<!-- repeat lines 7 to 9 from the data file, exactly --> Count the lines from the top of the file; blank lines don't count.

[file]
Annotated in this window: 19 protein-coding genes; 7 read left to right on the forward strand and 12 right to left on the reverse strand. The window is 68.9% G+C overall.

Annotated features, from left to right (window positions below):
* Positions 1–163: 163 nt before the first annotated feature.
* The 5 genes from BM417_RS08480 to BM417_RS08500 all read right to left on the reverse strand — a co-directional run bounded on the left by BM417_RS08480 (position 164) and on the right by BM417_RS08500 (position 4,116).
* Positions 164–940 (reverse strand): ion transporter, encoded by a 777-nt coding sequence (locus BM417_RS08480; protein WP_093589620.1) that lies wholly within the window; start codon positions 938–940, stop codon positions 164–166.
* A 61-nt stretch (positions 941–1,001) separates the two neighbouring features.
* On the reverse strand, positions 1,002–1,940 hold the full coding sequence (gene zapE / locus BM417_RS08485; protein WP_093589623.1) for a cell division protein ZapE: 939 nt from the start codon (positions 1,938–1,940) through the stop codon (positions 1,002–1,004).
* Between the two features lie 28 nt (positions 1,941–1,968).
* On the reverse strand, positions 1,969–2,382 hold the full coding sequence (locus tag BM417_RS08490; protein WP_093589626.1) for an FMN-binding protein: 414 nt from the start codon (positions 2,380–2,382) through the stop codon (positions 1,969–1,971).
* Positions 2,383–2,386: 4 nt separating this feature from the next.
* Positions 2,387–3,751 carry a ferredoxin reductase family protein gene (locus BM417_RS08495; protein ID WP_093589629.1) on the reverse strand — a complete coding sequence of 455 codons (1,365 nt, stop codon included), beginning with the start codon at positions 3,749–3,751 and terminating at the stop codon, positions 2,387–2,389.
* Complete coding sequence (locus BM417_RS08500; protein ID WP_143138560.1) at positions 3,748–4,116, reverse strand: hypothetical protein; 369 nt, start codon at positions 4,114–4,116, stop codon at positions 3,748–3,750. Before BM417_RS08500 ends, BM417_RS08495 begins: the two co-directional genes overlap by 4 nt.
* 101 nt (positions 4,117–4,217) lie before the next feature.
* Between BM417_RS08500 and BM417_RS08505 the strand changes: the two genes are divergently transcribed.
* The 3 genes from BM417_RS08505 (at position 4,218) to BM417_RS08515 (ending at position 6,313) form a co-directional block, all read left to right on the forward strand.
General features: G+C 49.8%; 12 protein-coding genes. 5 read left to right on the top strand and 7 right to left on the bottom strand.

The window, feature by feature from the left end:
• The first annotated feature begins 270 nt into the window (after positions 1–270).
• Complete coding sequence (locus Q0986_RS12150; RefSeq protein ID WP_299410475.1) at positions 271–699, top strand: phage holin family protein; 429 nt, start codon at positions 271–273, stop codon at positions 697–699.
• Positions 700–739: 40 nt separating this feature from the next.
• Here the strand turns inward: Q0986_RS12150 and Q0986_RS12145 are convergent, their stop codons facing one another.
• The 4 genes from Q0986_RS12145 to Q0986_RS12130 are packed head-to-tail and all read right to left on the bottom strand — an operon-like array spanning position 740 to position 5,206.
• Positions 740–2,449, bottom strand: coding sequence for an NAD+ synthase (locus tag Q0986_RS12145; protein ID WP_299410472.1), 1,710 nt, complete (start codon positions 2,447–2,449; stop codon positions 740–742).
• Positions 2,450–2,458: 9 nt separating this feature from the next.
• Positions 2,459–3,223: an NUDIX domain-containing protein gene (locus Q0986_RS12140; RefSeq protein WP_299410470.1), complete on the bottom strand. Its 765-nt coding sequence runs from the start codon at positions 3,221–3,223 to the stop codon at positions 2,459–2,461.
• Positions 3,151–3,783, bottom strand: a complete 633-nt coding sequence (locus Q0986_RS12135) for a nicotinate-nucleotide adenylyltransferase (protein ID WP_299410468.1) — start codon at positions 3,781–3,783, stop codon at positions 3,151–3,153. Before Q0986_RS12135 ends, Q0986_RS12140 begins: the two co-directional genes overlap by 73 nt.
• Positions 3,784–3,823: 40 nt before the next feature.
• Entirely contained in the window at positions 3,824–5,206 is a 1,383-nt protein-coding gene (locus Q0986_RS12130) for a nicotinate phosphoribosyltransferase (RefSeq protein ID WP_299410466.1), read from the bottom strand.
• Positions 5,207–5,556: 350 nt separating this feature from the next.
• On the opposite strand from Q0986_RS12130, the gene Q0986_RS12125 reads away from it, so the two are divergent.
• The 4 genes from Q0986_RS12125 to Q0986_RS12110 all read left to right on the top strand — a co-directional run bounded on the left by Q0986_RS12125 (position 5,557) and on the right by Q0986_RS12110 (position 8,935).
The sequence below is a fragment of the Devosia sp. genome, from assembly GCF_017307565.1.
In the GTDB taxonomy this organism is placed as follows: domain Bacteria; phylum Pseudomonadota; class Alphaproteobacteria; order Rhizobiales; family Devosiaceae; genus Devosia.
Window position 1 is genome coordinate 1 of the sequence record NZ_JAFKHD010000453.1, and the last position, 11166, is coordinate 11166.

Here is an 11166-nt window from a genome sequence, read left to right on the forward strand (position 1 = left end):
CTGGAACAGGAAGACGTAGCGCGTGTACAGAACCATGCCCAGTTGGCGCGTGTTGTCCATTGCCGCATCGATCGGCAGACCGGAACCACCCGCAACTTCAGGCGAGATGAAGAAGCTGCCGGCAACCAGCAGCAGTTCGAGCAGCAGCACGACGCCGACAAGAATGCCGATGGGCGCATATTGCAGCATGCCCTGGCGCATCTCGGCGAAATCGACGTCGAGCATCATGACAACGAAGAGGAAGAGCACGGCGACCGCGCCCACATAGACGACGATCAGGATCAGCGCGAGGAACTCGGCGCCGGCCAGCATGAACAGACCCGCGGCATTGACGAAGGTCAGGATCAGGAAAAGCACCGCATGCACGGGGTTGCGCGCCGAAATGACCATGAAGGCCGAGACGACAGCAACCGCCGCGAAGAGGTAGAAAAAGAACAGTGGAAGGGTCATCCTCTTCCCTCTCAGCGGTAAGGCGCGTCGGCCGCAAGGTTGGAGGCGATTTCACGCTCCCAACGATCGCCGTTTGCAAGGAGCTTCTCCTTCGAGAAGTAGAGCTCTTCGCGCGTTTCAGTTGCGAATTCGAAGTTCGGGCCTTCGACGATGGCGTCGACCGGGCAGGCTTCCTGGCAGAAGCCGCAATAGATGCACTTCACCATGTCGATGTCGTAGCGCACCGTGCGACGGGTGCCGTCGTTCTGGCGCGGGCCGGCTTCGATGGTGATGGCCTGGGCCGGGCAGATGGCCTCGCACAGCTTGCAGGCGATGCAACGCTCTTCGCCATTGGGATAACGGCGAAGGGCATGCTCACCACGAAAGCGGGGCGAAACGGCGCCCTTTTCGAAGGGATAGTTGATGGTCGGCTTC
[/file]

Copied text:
* On the reverse strand, positions 1,002–1,940 hold the full coding sequence (gene zapE / locus BM417_RS08485; protein WP_093589623.1) for a cell division protein ZapE: 939 nt from the start codon (positions 1,938–1,940) through the stop codon (positions 1,002–1,004).
* Between the two features lie 28 nt (positions 1,941–1,968).
* On the reverse strand, positions 1,969–2,382 hold the full coding sequence (locus tag BM417_RS08490; protein WP_093589626.1) for an FMN-binding protein: 414 nt from the start codon (positions 2,380–2,382) through the stop codon (positions 1,969–1,971).